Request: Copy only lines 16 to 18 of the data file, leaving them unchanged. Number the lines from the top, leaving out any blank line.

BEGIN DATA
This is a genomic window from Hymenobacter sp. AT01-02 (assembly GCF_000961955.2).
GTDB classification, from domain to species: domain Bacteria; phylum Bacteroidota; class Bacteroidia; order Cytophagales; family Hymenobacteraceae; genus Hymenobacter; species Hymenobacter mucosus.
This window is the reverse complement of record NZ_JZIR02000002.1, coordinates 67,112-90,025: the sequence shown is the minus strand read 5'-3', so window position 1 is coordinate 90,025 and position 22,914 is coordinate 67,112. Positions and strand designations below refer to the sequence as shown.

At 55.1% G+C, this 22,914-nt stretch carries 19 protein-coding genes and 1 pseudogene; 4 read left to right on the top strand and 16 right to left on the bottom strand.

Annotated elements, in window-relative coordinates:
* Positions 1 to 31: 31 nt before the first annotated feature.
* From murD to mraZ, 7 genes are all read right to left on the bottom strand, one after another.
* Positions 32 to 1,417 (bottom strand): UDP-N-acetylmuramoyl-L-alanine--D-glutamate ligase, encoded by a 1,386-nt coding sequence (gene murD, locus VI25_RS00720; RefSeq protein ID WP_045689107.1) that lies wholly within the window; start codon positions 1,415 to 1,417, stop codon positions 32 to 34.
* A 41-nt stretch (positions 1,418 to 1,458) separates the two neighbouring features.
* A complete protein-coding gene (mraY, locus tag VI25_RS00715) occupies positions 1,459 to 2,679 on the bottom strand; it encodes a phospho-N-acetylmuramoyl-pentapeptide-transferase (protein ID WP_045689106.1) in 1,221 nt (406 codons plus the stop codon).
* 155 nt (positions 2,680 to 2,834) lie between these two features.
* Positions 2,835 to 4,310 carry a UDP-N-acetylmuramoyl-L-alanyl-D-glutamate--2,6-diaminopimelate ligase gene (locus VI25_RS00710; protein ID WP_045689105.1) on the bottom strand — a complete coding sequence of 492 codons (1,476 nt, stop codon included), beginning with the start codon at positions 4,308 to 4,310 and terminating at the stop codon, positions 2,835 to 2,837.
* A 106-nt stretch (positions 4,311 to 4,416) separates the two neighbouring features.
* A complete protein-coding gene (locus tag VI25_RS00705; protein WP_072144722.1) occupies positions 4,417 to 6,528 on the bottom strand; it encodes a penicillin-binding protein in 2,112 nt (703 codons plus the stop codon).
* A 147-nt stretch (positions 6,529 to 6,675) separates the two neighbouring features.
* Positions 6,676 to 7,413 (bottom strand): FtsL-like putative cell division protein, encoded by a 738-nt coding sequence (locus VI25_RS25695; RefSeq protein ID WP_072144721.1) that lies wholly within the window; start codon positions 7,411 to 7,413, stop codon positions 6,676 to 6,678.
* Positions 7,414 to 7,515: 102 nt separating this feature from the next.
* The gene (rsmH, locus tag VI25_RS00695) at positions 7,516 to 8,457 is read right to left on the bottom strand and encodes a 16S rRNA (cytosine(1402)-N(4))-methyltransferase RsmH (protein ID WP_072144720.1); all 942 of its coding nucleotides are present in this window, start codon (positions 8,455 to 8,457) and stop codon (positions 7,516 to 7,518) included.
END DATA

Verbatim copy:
* Positions 6,676 to 7,413 (bottom strand): FtsL-like putative cell division protein, encoded by a 738-nt coding sequence (locus VI25_RS25695; RefSeq protein ID WP_072144721.1) that lies wholly within the window; start codon positions 7,411 to 7,413, stop codon positions 6,676 to 6,678.
* Positions 7,414 to 7,515: 102 nt separating this feature from the next.
* The gene (rsmH, locus tag VI25_RS00695) at positions 7,516 to 8,457 is read right to left on the bottom strand and encodes a 16S rRNA (cytosine(1402)-N(4))-methyltransferase RsmH (protein ID WP_072144720.1); all 942 of its coding nucleotides are present in this window, start codon (positions 8,455 to 8,457) and stop codon (positions 7,516 to 7,518) included.